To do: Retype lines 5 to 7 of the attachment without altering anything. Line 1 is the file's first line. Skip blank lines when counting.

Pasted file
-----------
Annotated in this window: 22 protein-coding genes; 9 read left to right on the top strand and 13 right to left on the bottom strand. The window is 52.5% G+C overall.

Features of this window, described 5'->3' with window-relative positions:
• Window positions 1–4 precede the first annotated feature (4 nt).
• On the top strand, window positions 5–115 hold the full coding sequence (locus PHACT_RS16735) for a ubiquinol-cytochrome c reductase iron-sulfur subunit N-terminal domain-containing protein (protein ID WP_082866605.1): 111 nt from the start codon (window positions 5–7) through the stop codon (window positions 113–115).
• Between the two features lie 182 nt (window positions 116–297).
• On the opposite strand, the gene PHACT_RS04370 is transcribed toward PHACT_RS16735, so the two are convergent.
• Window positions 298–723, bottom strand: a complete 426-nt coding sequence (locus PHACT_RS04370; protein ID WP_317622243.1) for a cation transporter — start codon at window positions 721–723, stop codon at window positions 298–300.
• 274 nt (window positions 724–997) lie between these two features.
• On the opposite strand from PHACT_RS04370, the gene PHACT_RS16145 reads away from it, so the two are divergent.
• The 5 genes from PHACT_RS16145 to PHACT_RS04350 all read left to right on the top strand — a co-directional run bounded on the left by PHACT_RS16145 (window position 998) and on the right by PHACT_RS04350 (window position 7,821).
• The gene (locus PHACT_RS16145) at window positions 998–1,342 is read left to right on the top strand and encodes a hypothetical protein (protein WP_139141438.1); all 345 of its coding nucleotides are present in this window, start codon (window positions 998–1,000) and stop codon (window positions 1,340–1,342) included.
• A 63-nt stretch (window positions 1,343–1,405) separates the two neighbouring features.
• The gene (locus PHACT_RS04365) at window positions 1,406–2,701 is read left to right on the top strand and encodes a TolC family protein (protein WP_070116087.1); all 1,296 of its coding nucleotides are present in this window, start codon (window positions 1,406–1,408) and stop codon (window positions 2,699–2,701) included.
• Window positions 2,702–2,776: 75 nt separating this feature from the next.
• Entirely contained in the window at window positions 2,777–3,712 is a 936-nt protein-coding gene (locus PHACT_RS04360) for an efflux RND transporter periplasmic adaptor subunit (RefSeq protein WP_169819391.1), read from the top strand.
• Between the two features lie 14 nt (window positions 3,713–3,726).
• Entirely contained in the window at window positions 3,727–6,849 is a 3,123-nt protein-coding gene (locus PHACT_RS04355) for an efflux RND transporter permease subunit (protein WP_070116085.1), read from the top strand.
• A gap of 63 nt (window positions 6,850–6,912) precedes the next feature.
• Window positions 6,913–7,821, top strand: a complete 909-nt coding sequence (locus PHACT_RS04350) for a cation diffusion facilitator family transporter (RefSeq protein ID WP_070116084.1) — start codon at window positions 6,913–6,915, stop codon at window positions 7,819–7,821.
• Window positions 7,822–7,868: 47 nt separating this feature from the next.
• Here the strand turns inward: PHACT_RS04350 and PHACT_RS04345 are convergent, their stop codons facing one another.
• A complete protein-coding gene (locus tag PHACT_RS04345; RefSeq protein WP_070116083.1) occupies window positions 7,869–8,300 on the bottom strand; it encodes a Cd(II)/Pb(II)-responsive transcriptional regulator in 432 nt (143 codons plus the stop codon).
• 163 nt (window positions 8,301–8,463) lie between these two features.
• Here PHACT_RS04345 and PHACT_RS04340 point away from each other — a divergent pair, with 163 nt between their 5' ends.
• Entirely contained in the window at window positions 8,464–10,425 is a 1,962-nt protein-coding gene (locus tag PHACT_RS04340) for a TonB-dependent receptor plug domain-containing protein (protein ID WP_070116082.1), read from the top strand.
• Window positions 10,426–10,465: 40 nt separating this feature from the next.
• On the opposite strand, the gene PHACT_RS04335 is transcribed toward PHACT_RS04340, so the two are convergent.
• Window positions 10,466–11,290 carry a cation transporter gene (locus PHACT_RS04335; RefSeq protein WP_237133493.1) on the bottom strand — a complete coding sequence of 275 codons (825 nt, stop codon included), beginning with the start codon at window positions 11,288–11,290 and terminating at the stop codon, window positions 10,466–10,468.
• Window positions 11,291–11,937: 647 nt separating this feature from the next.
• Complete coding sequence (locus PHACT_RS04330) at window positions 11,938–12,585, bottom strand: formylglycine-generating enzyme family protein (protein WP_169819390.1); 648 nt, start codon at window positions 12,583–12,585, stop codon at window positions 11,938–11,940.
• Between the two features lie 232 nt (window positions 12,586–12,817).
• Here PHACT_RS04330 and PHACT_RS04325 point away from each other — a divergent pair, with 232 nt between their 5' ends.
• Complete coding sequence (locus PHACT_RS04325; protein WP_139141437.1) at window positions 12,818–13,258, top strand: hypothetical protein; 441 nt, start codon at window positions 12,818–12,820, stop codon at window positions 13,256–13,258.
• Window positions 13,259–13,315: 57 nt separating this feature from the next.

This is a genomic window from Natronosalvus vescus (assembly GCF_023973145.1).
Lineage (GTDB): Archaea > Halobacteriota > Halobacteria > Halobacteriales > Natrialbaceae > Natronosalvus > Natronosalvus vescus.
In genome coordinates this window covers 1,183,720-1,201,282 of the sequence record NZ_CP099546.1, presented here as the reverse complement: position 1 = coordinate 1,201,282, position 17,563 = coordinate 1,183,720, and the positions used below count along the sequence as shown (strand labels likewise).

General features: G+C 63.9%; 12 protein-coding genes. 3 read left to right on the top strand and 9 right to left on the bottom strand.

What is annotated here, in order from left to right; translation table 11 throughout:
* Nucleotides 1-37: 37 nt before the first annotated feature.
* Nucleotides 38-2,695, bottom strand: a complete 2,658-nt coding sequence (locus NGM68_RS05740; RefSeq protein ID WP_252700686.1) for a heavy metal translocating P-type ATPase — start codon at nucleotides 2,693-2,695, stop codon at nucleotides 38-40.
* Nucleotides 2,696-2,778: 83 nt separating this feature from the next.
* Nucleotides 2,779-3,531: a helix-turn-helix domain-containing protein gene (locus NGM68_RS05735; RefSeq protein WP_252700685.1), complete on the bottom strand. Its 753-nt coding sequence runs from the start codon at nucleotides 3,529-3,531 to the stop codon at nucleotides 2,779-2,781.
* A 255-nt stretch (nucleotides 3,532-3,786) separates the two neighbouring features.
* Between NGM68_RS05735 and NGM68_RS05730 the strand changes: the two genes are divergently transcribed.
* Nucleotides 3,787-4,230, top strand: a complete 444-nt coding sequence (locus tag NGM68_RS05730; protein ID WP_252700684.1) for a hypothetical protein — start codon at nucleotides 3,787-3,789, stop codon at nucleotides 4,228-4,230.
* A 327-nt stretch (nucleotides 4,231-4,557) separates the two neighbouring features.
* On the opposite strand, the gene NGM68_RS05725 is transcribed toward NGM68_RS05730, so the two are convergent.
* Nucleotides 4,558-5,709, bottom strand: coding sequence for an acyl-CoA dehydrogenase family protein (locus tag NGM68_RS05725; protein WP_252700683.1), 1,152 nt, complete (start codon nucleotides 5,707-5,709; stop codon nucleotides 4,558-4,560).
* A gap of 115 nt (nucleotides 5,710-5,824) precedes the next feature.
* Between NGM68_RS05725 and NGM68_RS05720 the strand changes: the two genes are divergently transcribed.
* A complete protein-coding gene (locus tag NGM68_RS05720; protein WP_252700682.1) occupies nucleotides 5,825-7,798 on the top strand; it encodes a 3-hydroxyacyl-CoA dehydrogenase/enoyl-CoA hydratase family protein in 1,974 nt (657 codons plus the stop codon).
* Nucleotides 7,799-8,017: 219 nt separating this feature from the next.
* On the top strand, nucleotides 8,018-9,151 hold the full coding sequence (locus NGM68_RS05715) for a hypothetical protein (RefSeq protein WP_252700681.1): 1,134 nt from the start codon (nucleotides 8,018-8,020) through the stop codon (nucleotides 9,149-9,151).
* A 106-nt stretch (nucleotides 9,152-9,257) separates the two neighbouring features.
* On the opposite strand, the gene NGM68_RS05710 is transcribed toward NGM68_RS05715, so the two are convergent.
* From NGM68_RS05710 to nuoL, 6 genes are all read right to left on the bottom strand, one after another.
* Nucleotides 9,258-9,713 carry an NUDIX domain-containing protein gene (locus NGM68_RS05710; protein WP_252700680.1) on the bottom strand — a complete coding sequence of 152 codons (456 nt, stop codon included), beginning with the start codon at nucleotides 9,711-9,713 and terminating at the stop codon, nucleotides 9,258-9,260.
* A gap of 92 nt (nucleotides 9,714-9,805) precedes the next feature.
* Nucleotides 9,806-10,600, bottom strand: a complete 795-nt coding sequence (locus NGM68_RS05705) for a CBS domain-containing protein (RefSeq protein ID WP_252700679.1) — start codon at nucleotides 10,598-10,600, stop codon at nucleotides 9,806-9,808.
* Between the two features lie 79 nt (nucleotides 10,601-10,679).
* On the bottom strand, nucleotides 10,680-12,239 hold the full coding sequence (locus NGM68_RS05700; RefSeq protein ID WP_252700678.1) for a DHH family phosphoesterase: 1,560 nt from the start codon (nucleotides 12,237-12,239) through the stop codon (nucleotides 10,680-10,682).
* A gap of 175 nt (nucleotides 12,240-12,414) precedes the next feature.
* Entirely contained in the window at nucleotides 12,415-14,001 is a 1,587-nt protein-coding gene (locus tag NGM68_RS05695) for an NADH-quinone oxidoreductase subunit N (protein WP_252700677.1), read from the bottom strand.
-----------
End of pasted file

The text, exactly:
• Between the two features lie 182 nt (window positions 116–297).
• On the opposite strand, the gene PHACT_RS04370 is transcribed toward PHACT_RS16735, so the two are convergent.
• Window positions 298–723, bottom strand: a complete 426-nt coding sequence (locus PHACT_RS04370; protein ID WP_317622243.1) for a cation transporter — start codon at window positions 721–723, stop codon at window positions 298–300.